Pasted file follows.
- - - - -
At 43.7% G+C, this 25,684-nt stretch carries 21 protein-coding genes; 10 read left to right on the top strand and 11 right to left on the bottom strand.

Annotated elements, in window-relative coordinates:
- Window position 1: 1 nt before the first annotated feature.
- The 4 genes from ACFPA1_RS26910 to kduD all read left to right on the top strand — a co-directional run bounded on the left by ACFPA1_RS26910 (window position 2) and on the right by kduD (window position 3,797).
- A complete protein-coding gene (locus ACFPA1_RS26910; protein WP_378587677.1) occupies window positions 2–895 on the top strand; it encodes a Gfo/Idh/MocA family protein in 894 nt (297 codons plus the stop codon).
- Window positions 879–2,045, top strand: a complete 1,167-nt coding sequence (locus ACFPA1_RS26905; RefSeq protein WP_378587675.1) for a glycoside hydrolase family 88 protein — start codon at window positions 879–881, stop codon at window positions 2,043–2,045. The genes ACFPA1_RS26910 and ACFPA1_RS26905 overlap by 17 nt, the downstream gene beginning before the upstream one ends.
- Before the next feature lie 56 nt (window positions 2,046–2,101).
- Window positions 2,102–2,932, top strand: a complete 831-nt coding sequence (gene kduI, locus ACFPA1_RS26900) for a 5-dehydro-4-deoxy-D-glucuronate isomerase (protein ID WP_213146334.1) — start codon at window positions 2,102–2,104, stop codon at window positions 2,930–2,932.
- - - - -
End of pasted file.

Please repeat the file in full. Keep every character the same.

At 43.7% G+C, this 25,684-nt stretch carries 21 protein-coding genes; 10 read left to right on the top strand and 11 right to left on the bottom strand.

Annotated elements, in window-relative coordinates:
- Window position 1: 1 nt before the first annotated feature.
- The 4 genes from ACFPA1_RS26910 to kduD all read left to right on the top strand — a co-directional run bounded on the left by ACFPA1_RS26910 (window position 2) and on the right by kduD (window position 3,797).
- A complete protein-coding gene (locus ACFPA1_RS26910; protein WP_378587677.1) occupies window positions 2–895 on the top strand; it encodes a Gfo/Idh/MocA family protein in 894 nt (297 codons plus the stop codon).
- Window positions 879–2,045, top strand: a complete 1,167-nt coding sequence (locus ACFPA1_RS26905; RefSeq protein WP_378587675.1) for a glycoside hydrolase family 88 protein — start codon at window positions 879–881, stop codon at window positions 2,043–2,045. The genes ACFPA1_RS26910 and ACFPA1_RS26905 overlap by 17 nt, the downstream gene beginning before the upstream one ends.
- Before the next feature lie 56 nt (window positions 2,046–2,101).
- Window positions 2,102–2,932, top strand: a complete 831-nt coding sequence (gene kduI, locus ACFPA1_RS26900) for a 5-dehydro-4-deoxy-D-glucuronate isomerase (protein ID WP_213146334.1) — start codon at window positions 2,102–2,104, stop codon at window positions 2,930–2,932.